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PHOENIX, ARIZONA - APRIL 26: Fans walk past a Fanduel sports betting location at Footprint Center before Game Five of the Western Conference First Round NBA Playoffs between the Phoenix Suns and the New Orleans Pelicans on April 26, 2022 in Phoenix, Arizona. NOTE TO USER: User expressly acknowledges and agrees that, by downloading and or using this photograph, User is consenting to the terms and conditions of the Getty Images License Agreement. Christian Petersen/Getty Images/AFP (Photo by Christian Petersen / GETTY IMAGES NORTH AMERICA / Getty Images via AFP)

Add Saturday Night Live to the list of notable mainstream institutions weighing in on the growing sports betting phenomenon.

SNL's recent skit, “Rock Bottom Kings”, is trending because for many, it hits a little too close to home.

The skit, featuring Kenan Thompson, host Shane Gillis, and Marcello Hernandez, opens in stereotypical sportsbook ad fashion. Men in suits talk to the audience about the joy of sports betting, using buzz words and phrases like “thrill,” “exhilaration,” and “cold hard cash.”

The tone of the ad goes from fun and playful to dark and serious and then back to complete satire in a hurry. The announcer mentions the dark side of gambling and the proverbial friend who’s “on the verge of losing everything.

The ad then gets down to the main feature of “Rock Bottom Kings” - placing prop bets on when and how “your degenerate gambler friend is going to hit rock bottom.”

Degenerate is another popular term in the sports betting community, and avid bettors use the term loosely when joking about the number of wagers they place or how often they bet on sports outside of the mainstream. “This degenerate just threw down $20 on Korean baseball,” or “How many other degenerates are up sweating the result of IUPUI vs. Detroit Mercy?”

Social Media and Sports Gambling

The explosion of social media has only heightened the public’s awareness about sports betting.

Dozens of notable analysts in the sports betting space share and discuss their top plays of the day. Some are very analytical in their approach, while others are very light. Some are self-deprecating, and even more are downright sarcastic.

John Hyslop belongs to the latter group, and he consistently shares insights on plays he’s targeting while reasoning that sports bettors should gamble early and often. Unsurprisingly, he commented on the SNL skit.

Sports bettors have access to an immense amount of data at their fingertips, and because of social media, that data now includes real-time analysis and discourse with betting experts. This easy access is a big reason why sports betting is growing so rapidly.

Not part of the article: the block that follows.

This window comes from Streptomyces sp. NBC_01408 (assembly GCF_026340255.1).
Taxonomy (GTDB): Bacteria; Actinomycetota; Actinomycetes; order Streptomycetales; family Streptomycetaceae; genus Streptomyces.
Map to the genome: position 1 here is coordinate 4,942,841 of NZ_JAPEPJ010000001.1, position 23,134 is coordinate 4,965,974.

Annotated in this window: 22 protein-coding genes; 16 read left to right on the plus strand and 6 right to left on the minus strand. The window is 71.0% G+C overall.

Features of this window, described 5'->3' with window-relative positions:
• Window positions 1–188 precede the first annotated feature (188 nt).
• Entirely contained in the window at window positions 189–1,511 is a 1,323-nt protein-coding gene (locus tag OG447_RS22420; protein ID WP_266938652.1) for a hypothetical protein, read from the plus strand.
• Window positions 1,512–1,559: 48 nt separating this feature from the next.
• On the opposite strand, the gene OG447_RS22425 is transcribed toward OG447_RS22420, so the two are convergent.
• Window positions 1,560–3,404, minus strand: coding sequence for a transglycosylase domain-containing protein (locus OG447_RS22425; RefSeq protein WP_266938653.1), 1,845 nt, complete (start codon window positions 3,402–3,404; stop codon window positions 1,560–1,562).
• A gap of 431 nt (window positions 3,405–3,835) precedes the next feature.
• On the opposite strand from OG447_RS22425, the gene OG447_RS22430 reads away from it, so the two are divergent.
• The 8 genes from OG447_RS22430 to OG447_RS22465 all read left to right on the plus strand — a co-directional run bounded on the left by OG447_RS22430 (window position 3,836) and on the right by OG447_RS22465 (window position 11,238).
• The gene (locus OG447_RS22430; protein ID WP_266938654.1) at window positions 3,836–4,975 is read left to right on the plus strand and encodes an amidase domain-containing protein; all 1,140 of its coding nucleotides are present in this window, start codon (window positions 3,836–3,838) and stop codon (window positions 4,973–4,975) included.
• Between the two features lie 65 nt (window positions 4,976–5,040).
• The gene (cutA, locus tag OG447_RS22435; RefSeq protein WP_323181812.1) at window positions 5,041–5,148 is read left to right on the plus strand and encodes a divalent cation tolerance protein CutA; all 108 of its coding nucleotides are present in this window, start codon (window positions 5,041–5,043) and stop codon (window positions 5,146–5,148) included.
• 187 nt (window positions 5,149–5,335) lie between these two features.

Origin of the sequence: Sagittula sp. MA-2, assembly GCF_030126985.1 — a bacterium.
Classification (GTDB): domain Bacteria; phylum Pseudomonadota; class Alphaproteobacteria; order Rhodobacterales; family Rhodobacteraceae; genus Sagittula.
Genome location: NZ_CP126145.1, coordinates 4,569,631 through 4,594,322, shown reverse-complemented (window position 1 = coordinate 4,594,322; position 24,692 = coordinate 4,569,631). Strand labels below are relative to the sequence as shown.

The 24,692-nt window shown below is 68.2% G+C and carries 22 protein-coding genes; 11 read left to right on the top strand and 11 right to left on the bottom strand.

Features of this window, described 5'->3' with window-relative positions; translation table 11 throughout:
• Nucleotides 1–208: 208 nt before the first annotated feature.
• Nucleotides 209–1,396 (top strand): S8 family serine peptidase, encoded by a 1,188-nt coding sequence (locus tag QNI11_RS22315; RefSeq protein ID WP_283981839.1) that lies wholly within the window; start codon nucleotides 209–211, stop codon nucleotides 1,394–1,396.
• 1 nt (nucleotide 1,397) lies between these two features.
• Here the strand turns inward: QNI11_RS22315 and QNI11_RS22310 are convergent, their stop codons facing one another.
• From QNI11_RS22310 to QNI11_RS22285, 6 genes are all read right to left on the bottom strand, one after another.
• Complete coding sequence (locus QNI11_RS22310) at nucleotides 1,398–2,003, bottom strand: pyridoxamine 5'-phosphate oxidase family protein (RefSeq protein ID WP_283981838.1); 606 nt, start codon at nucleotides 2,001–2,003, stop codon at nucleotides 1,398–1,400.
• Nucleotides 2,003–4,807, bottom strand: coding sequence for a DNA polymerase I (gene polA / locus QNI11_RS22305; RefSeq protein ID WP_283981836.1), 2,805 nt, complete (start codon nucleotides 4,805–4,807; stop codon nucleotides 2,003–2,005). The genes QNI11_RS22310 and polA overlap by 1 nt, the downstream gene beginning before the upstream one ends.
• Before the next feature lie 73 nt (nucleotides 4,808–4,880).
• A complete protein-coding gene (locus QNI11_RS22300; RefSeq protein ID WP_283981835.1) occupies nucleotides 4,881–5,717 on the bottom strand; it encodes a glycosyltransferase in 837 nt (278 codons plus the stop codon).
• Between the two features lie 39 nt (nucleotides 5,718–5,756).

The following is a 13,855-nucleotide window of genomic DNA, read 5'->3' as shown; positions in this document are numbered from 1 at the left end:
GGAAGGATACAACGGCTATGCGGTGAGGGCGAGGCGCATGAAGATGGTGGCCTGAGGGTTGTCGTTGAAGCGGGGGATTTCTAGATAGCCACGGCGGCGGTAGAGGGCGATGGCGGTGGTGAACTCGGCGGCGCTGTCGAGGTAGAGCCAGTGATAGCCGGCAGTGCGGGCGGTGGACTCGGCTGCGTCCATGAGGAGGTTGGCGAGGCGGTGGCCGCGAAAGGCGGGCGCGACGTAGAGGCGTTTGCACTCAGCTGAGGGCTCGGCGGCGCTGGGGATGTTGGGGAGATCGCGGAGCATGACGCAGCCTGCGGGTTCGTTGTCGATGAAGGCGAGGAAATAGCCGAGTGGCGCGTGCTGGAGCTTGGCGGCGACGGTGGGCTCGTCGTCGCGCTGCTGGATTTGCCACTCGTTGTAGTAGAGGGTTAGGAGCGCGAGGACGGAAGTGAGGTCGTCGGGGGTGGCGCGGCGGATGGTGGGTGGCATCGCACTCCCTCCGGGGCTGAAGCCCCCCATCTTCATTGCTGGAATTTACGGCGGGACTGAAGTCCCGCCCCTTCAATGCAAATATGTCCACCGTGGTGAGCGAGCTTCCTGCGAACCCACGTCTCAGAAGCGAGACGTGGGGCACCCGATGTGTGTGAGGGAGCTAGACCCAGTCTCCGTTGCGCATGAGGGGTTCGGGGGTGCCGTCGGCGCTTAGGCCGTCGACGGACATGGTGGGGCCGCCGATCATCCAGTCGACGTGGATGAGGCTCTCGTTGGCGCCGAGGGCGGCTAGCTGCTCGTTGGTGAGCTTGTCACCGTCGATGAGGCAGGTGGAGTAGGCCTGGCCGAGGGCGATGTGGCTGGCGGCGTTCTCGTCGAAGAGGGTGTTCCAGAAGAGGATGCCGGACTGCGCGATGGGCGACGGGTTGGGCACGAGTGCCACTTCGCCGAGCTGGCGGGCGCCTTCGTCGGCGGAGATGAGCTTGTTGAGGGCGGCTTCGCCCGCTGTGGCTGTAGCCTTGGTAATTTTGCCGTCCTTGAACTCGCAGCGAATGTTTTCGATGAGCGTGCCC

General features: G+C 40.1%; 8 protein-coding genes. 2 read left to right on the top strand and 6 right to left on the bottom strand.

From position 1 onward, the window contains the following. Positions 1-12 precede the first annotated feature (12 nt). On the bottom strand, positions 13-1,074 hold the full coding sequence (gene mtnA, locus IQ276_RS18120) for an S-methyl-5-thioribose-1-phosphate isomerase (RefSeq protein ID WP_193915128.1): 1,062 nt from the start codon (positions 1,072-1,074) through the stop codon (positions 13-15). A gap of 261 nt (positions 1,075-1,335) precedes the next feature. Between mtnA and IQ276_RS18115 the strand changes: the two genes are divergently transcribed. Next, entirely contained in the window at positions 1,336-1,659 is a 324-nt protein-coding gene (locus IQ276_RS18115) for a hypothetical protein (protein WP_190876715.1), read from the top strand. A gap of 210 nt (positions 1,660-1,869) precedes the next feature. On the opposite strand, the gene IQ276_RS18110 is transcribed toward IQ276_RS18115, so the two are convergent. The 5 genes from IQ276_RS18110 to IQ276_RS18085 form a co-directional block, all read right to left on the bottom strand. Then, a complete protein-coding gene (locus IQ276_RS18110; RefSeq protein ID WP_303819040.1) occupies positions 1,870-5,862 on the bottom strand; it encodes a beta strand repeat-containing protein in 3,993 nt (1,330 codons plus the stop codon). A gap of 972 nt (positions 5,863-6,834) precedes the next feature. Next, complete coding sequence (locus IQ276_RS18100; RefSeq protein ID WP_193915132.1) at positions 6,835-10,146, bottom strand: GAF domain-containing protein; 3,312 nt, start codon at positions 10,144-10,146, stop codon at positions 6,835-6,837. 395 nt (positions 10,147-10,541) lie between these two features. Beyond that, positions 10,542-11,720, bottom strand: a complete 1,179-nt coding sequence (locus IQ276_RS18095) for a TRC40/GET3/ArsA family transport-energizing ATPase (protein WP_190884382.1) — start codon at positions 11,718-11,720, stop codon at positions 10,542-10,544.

A Growing Market

According to Statista, online sports betting has an annual projected growth rate of 13.03%, with a penetration rate of 15% expected by 2028 in the United States. In Canada, the user penetration rate is projected at a whopping 48.9%.

Worldwide, the sports betting market is expected to push for a $50 billion revenue by 2028, with 181.9 million global users. In the United States, Sports betting is legal in 38 states, and online sports gambling is legal in 30.

The ability to wager on sports is the easiest it has ever been, especially for those who can download a mobile sports betting app such as FanDuel, DraftKings, or the fictitious “Rock Bottom Kings.”

Prop Bets

According to National Football Post, “Prop bets can make up as much as 15-20% of overall NFL handle for online and mobile sportsbooks with a higher hold (profit) than side and total bets.” Prop bets can keep bettors more engaged in a sporting event, they can be easily parlayed, and the results are often available sooner than moneyline, total, or spread bets.

They’re also a lot of fun, and they can be applied to just about any circumstance. Some of the most popular Super Bowl props involve the color of the Gatorade bath, the length of the national anthem, and the coin flip. The “Rock Bottom Kings” ad even mentions a bettor risking his kid’s college tuition on a coin flip

Why it Works

The “Rock Bottom Kings” ad includes these memorable taglines:

  • “Feel like you’re in the game: Your friend vs. horrible demons.”
  • “You’re the house, and your friend is probably going to lose his.”
  • “However your friend bottoms out, make sure you cash out.”

It’s a very tongue-in-cheek message to sports bettors who have taken a popular form of gambling to a completely new level

If you can wager on the color of the Gatorade that gets poured on a winning Super Bowl coach or the number of times Taylor Swift will be shown during a Chiefs game, how long will it be before you can start wagering on your friends’ life choices?

Sportsbooks will never offer “Gets a divorce” or “Marries rich old widow” prop bets, but it’s a slippery enough slope that these don’t seem outrageously unbelievable. After all, there’s a grain of truth in every joke, right?